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Thursday, February 24, 2011

New Data for Scouting Book, and a Deeper Look at Why Rankings Disagree

Okay…who’s helping me set up the Scouting vs Scouting roundtable tables?

Some of Baseball America’s other ‘biases’ (or impact considerations) are less obvious, but the patterns of influence can still be seen across the pages and over the years. In the same way Scouting Book solicits and factors in the opinions of various front office staffers and ‘behind the scenes’ experts in collecting our data, Baseball America gleans much of its information from personal conversations with MLB organizational scouts. This is golden information, of course, but it comes with a tangled string attached. Put simply, players who receive more scouting attention are more likely to have accurate and positive reviews from Baseball America. That means, effectively, that those who play in the USA, and especially in larger high school, college and minor league markets, tend to get more attention, and this ‘buzz’ can lead to higher rankings. This same problem impacts other sources, as well, but for an organization that’s very focused on in-person scouting reports, it can be especially impactful.

The shortcoming is more obvious overseas. Where some publications will also go outside the box in an attempt to evaluate and discuss significant Japanese, Cuban, or independent league players who may impact MLB in the future, Baseball America tends to ‘short shift’ players from outside the usual process in their publications, treating them more as interesting footnotes than regular entries. Indeed, BA does not even consider most of these players eligible for inclusion until they are signed by a Major League ballclub. This is not a failure on BA’s part: this is what they do, evaluate the minor league systems of today’s MLB ballclubs. They are not, after all, called Baseball World.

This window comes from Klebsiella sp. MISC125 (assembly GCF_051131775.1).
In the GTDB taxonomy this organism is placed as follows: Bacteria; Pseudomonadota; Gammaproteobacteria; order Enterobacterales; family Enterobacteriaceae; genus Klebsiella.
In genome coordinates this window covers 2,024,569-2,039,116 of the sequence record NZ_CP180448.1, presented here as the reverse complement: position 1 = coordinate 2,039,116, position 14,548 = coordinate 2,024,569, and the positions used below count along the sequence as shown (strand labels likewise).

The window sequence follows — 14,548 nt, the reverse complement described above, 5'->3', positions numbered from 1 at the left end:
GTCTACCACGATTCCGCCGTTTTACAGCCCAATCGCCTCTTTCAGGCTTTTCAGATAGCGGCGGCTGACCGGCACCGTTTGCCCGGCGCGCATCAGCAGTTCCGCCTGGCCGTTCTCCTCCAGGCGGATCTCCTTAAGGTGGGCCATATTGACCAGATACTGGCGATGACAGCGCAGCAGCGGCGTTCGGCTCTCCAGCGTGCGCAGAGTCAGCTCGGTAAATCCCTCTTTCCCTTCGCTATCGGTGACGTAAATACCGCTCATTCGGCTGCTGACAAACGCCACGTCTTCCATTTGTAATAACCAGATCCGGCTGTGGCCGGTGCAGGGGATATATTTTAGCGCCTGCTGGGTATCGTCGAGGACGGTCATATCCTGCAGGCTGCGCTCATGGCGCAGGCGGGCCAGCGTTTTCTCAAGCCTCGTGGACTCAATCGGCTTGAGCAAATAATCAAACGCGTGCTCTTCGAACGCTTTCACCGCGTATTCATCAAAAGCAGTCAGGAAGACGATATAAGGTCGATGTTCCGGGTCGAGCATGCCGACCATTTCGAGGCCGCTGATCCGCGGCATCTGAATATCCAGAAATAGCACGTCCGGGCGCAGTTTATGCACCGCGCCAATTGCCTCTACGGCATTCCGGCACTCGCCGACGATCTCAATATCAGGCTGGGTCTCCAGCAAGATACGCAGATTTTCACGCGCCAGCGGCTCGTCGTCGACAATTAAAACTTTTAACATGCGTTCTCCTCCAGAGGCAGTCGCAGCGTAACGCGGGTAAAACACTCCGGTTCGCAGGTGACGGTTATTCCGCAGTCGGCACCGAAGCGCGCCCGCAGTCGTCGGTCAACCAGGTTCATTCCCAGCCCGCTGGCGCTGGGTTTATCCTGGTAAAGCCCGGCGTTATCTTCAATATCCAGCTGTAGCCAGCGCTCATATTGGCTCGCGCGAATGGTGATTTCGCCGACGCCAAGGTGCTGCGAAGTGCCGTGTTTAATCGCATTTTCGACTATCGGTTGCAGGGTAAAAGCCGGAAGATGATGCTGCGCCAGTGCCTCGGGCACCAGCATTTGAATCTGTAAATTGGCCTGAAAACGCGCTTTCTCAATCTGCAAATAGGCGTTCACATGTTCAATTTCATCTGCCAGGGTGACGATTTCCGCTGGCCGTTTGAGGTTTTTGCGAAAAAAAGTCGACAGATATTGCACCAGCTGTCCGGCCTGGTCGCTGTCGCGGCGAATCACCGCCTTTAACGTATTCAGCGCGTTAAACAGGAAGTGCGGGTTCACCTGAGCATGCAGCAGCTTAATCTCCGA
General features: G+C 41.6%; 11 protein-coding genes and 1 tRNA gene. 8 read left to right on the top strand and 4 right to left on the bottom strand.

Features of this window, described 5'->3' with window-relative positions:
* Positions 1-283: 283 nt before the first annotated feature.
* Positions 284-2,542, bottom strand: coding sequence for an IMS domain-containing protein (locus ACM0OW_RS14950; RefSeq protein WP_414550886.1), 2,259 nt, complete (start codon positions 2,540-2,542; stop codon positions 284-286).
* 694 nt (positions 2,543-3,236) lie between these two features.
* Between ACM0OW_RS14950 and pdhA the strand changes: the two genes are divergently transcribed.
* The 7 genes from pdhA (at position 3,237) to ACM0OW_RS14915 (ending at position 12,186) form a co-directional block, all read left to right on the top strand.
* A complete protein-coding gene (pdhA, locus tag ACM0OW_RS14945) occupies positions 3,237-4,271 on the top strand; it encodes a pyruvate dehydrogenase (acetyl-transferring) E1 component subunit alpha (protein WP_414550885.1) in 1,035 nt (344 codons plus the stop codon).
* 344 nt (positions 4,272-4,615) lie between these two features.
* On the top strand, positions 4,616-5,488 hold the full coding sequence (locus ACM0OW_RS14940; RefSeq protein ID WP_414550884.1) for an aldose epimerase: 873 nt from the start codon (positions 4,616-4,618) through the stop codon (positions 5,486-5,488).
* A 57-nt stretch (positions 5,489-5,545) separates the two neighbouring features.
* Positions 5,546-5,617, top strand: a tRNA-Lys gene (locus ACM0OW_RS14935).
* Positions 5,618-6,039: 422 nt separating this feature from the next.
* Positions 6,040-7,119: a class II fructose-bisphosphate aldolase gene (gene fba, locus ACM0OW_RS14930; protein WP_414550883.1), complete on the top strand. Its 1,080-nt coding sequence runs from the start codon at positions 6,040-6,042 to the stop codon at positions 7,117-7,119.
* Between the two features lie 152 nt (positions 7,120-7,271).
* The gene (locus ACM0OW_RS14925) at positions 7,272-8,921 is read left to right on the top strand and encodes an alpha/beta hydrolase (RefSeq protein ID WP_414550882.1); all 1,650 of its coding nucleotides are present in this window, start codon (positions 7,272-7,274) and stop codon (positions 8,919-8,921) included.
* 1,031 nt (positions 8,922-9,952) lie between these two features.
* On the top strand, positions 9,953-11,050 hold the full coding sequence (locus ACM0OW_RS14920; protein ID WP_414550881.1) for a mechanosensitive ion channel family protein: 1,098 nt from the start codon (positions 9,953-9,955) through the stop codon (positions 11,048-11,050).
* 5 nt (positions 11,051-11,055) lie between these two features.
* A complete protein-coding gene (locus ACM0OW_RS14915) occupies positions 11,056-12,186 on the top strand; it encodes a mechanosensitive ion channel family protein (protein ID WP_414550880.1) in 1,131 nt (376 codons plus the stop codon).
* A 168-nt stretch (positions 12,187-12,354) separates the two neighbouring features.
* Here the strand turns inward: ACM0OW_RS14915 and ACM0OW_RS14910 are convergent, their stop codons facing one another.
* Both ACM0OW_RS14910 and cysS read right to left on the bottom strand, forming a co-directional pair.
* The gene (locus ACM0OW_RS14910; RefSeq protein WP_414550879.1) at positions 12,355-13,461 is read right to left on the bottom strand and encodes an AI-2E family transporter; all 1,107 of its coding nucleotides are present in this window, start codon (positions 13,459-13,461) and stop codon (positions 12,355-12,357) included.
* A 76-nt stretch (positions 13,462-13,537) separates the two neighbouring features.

Repoz Posted: February 24, 2011 at 10:59 AM | 2 comment(s) Login to Bookmark
  Tags: books, business, history, international, media, minor leagues, products, prospect reports, scouting

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   1. wcw Posted: February 24, 2011 at 03:21 PM (#3757255)
Shrift.
   2. Jolly Old St. Nick Is A Jolly Old St. Crip Posted: February 24, 2011 at 03:56 PM (#3757286)
The shortcoming is more obvious overseas. Where some publications will also go outside the box in an attempt to evaluate and discuss significant Japanese, Cuban, or independent league players who may impact MLB in the future, Baseball America tends to ‘short shift’ players from outside the usual process in their publications, treating them more as interesting footnotes than regular entries. Indeed, BA does not even consider most of these players eligible for inclusion until they are signed by a Major League ballclub. This is not a failure on BA’s part: this is what they do, evaluate the minor league systems of today’s MLB ballclubs. They are not, after all, called Baseball World.

Kind of reminds me of how the Negro League players often get written off as not having sufficient records to "prove" just how good they were, and when it's pointed out that they routinely beat the Major Leaguers when they met head-to-head, it's said that the Major Leaguers weren't really "trying." And while nobody's saying that the two situations have comparable root causes (it's not as if today's Major Leagues are turning away foreigners), they both illustrate the problems arising from trying to make judgments based on incomplete information, and from overly relying on purely statistical data that aren't always easily transferable from one context to another.

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